Today was the first “foam free” Friday at the Norman E. Day
Elementary School in Westford where the school is scrapping use of polystyrene
plates, one day a week, and using paper plates that will later be composted at
Fat Moon Farm.
The initiative was inspired by a culmination of efforts coming together at once – Roger Whittlesey’s fifth-grade class, an effort to increase composting by the town’s recycling commission, and the Siemens “We Can Change the World” Challenge, which inspires students in an entire class to come together around an issue that they believe will make the world a better place.
In the case of foam free Fridays, the students, according to parent Savitha Rajiv, studied the use of polystyrene plates and how they don’t breakdown in landfills. Officials from disposal and recycling businesses spoke to the students about current recycling rates and issues with polystyrene. Last week, a representative of ReFoamIt of Leominster came to the school to speak about the company’s efforts to recycle polystyrene. If people bring the polystyrene to ReFoamit, the company will recycle it for free; it can also pick it up, but it charges a transportation fee.
After hearing all the information about the issue, along with the help of school officials, students decided to organize the “foam free” Fridays initiative. They made signs that they hung up around the school in order to let their friends and fellow students about the effort and are working with Whittsley to boost their efforts in order to win the contest.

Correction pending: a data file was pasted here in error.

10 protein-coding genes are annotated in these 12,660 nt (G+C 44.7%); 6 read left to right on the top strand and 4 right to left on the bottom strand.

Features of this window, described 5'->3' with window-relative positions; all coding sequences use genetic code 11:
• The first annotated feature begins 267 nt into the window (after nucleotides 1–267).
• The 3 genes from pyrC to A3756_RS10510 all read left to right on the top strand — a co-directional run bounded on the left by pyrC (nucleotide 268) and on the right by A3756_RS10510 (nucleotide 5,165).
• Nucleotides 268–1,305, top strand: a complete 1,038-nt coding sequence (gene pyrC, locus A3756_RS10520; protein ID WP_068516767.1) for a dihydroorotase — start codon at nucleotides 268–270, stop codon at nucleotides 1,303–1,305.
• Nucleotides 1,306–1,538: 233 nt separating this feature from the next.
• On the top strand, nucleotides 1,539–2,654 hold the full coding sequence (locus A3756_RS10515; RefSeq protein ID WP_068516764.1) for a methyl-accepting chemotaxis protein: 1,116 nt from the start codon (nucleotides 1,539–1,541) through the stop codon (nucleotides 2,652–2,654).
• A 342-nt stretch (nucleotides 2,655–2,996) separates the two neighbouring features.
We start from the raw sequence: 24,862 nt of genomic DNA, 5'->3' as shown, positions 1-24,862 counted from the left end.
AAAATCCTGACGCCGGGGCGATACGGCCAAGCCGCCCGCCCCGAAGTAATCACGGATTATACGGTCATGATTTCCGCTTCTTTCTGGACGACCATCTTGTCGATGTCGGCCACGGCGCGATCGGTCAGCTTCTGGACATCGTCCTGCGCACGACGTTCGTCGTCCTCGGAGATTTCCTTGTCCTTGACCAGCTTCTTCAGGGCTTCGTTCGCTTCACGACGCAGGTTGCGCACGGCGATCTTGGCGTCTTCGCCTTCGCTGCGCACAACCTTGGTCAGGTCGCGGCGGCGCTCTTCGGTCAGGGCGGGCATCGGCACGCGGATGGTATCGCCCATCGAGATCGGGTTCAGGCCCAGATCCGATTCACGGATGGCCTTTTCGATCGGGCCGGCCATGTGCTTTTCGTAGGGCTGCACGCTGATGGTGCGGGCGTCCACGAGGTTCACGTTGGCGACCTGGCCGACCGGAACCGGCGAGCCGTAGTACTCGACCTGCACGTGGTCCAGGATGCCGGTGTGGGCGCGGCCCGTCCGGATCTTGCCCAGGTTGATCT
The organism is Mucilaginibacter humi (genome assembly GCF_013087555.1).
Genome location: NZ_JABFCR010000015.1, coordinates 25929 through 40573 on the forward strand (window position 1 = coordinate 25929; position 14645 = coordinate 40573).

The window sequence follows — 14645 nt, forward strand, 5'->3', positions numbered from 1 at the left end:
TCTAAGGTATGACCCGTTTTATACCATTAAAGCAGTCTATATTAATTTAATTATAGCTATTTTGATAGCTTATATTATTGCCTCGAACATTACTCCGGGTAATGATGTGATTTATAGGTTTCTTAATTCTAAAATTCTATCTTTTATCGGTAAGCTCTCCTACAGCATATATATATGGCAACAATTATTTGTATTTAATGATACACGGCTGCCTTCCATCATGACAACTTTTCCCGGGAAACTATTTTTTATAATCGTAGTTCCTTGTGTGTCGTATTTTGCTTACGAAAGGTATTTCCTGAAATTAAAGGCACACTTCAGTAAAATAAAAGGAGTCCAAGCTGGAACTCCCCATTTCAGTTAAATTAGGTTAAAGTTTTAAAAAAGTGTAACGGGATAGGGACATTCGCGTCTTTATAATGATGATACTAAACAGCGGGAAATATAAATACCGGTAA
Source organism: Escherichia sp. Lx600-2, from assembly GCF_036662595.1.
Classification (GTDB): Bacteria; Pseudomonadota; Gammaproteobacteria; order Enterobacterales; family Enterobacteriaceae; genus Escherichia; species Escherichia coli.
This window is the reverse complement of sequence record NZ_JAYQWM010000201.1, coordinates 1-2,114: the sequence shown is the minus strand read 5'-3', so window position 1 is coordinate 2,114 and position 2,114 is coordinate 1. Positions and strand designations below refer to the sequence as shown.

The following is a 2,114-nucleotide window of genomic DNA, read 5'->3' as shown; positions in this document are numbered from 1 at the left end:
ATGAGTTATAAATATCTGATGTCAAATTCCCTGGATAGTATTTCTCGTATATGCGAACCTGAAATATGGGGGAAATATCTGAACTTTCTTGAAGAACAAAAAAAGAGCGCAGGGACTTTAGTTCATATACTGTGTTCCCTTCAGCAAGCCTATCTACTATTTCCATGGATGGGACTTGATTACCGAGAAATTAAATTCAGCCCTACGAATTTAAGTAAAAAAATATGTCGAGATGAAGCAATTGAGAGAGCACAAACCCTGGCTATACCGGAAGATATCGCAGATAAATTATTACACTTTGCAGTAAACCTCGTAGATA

The polystyrene trays are less expensive than the compostable trays – about 3 cents each compared to 8 cents a piece for the compostable ones. So there is an added expense. But it’s only about $7.50 per year, per student, for the district to completely move to compostable.
That expense, for the single day a week, is being offset by Principal Kevin Regan through the end of the year with hopes that it can be funded next year.
Susan Thompson, the chairwoman of the Westford Recycling Commission, was on-hand to help out, and said the commission was working with the schools and the farm in order to increase composted food waste. She noted that there were other schools implementing similar efforts.
Anyone who is 30 or older can recall the days when schools had hard plastic or even fiberglass cafeteria trays that were so indestructible, a person could throw them across the room and they wouldn’t break, as well as dishwashers manning shifts to clean the trays.
According to Whittlesey and Regan, sometime during the 1980s, instead of replacing the industrial dishwasher at the school, administrators moved to the polystyrene plates and bricked up the dishwashing area.
“It would break down regularly,” Regan said. “It was 40 some odd years old.”
Thompson said the new schools built in the town were designed without industrial dishwashers. She said the move to polystyrene was “a nation-wide problem” and districts were looking to find ways to compost things and not throw or pay to haul it all away, in order to be more sustainable.
As many as 45,000 polystyrene trays per year, according to a rough count by students, have been used at the school and thrown in the trash.
“They didn’t realize what it was doing to the environment,” Whittlesey said. “Every time they produce these, it puts poison into the ozone layer.”
Whittlesey noted that it would take the compostable trays about six months to breakdown into compost where as the polystyrene trays would take a 1,000 years. Across nine schools, at 45,000 or more trays a year, even a small amount of compostable ones could make a difference.
Thompson also noted the custodial staff and the schools, as well as volunteers, were all working at getting the compostable food waste to the farm and the program, so far, had been successful.